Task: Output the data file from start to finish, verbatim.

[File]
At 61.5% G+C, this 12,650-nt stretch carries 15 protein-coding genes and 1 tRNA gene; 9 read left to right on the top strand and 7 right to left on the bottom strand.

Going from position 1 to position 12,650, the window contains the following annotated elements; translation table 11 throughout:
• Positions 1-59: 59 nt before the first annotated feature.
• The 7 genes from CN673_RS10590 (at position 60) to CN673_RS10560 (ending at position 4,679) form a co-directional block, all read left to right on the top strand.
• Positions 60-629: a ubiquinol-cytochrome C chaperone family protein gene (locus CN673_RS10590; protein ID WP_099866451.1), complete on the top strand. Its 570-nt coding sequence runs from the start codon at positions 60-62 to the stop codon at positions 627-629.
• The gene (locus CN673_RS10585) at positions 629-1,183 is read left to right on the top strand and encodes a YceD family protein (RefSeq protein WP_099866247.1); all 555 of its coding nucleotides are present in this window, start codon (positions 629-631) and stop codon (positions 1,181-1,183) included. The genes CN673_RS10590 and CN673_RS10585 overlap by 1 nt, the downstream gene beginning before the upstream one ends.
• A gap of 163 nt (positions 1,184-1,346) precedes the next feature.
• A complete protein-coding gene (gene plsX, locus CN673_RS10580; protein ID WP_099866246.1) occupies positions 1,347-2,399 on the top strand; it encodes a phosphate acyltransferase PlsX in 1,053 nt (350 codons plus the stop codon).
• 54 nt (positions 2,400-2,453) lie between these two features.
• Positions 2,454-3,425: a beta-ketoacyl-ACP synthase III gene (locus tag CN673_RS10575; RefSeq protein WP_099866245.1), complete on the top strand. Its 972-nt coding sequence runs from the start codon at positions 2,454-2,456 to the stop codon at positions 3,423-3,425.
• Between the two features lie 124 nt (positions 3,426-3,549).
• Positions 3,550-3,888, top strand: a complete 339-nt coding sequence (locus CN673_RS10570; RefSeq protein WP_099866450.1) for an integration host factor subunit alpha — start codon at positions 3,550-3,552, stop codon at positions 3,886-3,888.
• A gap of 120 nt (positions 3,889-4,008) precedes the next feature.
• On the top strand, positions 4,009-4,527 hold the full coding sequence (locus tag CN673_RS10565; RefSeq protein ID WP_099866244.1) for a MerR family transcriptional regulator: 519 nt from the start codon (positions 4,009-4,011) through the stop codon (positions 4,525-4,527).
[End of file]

At 61.5% G+C, this 12,650-nt stretch carries 15 protein-coding genes and 1 tRNA gene; 9 read left to right on the top strand and 7 right to left on the bottom strand.

Going from position 1 to position 12,650, the window contains the following annotated elements; translation table 11 throughout:
• Positions 1-59: 59 nt before the first annotated feature.
• The 7 genes from CN673_RS10590 (at position 60) to CN673_RS10560 (ending at position 4,679) form a co-directional block, all read left to right on the top strand.
• Positions 60-629: a ubiquinol-cytochrome C chaperone family protein gene (locus CN673_RS10590; protein ID WP_099866451.1), complete on the top strand. Its 570-nt coding sequence runs from the start codon at positions 60-62 to the stop codon at positions 627-629.
• The gene (locus CN673_RS10585) at positions 629-1,183 is read left to right on the top strand and encodes a YceD family protein (RefSeq protein WP_099866247.1); all 555 of its coding nucleotides are present in this window, start codon (positions 629-631) and stop codon (positions 1,181-1,183) included. The genes CN673_RS10590 and CN673_RS10585 overlap by 1 nt, the downstream gene beginning before the upstream one ends.
• A gap of 163 nt (positions 1,184-1,346) precedes the next feature.
• A complete protein-coding gene (gene plsX, locus CN673_RS10580; protein ID WP_099866246.1) occupies positions 1,347-2,399 on the top strand; it encodes a phosphate acyltransferase PlsX in 1,053 nt (350 codons plus the stop codon).
• 54 nt (positions 2,400-2,453) lie between these two features.
• Positions 2,454-3,425: a beta-ketoacyl-ACP synthase III gene (locus tag CN673_RS10575; RefSeq protein WP_099866245.1), complete on the top strand. Its 972-nt coding sequence runs from the start codon at positions 2,454-2,456 to the stop codon at positions 3,423-3,425.
• Between the two features lie 124 nt (positions 3,426-3,549).
• Positions 3,550-3,888, top strand: a complete 339-nt coding sequence (locus CN673_RS10570; RefSeq protein WP_099866450.1) for an integration host factor subunit alpha — start codon at positions 3,550-3,552, stop codon at positions 3,886-3,888.
• A gap of 120 nt (positions 3,889-4,008) precedes the next feature.
• On the top strand, positions 4,009-4,527 hold the full coding sequence (locus tag CN673_RS10565; RefSeq protein ID WP_099866244.1) for a MerR family transcriptional regulator: 519 nt from the start codon (positions 4,009-4,011) through the stop codon (positions 4,525-4,527).